Once you did return home was the adjustment back to ‘real life’ difficult?
If I’m to be honest it was the toughest two years of our lives. We left knowing that I was a hard worker, leaving one of Australia’s largest and most respected employers with the expectation that it wouldn’t take long to fall back into that life upon returning.
In reality though, I found myself yearning for Green Bay upon our return and we found ourselves right in the middle of the Global Financial Crisis. By the time I did start looking for a new position I couldn’t find a company looking to employ. By contrast most Australian companies were letting staff go.
And with that the enormity of our sacrifice hit home. We’d sold our house, we had no money left and I couldn’t find a job. Things between Kelly and I became difficult and we struggled through the remainder of 2008 and all of 2009. Only in the last 18 months can I say that life is better than it has ever been and that we can look back and be stronger for the experience.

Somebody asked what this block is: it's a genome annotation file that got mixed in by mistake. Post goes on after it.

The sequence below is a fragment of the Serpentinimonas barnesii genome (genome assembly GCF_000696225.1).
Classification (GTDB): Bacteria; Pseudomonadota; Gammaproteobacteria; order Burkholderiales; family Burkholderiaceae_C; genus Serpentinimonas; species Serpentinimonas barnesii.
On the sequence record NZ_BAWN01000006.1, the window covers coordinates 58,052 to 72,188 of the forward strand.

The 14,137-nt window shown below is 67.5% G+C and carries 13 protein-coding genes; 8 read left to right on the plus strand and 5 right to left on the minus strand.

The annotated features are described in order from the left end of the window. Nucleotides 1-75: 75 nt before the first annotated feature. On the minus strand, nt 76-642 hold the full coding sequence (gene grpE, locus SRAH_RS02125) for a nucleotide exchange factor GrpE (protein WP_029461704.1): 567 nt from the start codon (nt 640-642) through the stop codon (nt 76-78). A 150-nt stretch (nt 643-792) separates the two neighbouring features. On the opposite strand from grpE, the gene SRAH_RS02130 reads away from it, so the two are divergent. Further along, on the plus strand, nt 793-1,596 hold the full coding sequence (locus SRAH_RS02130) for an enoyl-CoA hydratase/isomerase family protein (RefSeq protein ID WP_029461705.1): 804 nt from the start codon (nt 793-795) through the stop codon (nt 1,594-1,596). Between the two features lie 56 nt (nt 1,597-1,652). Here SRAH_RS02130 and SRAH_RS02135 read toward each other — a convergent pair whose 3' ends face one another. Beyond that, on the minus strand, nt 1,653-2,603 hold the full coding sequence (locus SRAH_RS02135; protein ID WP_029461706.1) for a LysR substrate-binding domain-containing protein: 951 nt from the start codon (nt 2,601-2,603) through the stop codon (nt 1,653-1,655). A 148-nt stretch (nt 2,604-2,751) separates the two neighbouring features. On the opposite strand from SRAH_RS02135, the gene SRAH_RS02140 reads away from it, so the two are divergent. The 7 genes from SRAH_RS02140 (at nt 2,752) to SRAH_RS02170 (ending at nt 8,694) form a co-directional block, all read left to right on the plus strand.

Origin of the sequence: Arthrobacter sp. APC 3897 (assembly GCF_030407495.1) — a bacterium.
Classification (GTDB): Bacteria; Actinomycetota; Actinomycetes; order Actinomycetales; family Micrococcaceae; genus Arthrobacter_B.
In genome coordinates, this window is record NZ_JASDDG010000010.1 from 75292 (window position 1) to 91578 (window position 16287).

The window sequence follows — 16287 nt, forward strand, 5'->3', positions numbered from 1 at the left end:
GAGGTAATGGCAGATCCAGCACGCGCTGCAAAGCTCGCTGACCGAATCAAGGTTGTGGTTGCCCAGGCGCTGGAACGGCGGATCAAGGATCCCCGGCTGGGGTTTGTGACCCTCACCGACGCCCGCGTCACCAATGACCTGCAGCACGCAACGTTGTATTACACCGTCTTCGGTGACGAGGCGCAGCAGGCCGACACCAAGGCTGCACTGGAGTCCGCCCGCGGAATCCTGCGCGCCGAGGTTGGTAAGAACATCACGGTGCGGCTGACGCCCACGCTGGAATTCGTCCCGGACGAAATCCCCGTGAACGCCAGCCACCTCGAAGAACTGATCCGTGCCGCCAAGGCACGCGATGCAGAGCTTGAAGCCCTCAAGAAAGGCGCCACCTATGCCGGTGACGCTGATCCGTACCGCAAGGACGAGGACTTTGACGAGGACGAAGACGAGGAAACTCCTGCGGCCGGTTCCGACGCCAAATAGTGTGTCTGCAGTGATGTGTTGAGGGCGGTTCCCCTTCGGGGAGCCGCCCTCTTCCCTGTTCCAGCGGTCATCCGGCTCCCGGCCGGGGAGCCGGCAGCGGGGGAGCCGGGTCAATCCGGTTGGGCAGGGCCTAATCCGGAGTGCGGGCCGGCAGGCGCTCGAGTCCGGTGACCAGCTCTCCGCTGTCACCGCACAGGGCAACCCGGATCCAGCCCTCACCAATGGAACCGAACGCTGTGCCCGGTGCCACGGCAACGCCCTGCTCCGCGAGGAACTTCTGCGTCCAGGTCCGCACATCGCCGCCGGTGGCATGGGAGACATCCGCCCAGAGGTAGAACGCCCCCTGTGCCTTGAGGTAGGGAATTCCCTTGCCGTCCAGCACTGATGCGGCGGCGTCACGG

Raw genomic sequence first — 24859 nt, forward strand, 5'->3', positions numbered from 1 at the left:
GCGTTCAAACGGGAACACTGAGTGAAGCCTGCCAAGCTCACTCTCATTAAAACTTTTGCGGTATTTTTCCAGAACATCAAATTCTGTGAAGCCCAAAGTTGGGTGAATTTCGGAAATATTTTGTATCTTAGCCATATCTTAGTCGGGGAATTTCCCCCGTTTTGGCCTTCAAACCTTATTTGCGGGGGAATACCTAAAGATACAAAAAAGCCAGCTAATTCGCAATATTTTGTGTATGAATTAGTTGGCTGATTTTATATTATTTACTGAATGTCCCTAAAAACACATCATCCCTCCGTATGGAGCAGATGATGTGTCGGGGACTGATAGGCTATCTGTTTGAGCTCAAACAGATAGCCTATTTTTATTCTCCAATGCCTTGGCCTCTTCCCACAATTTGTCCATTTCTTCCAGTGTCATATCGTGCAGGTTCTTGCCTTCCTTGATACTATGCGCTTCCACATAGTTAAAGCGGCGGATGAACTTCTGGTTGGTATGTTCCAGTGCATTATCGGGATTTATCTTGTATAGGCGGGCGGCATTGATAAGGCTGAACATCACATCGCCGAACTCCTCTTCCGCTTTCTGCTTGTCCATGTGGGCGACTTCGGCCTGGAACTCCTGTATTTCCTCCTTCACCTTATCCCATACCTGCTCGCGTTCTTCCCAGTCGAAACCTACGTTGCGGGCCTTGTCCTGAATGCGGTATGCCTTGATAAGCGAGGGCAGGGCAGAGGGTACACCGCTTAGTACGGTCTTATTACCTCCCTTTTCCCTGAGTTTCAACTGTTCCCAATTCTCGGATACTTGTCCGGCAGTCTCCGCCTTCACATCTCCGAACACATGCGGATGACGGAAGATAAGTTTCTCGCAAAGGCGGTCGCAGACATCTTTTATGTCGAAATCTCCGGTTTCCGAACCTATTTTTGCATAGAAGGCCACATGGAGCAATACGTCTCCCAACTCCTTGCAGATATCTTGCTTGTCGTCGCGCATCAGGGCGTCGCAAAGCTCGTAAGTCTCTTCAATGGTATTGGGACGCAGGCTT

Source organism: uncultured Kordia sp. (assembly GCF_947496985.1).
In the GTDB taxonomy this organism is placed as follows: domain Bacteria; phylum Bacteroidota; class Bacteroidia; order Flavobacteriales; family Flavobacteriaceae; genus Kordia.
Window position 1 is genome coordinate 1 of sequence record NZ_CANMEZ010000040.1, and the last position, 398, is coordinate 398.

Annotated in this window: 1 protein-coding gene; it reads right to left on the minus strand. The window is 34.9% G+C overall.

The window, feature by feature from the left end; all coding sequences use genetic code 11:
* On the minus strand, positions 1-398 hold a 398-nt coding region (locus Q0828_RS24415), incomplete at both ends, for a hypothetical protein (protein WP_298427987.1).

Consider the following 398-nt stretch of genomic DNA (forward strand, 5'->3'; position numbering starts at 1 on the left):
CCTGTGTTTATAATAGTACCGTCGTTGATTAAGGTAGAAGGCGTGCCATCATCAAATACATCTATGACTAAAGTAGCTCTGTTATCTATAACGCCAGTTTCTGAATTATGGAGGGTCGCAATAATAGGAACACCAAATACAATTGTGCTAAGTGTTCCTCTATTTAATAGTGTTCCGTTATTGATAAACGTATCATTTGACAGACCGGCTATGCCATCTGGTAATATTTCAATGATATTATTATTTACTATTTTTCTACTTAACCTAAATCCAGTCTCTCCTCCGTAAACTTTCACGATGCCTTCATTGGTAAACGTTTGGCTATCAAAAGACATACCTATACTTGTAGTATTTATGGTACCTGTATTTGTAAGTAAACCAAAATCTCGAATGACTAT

You made it back to the States this past Winter for the Packers’ Super Bowl XLV appearance & win. Share with us that experience.
Again, it was absolutely surreal. The day that I told Kelly we’d beaten the Bears to earn a spot at the big game was the day she told me that I had to attend. After a week or so of saying no, then yes, then planning as best I could I was on a plane and in Dallas.
I know that every Green Bay Packer fan in Green Bay, Wisconsin and indeed the entire U.S.A. would have loved to have been there. And that wasn’t lost on me for a second.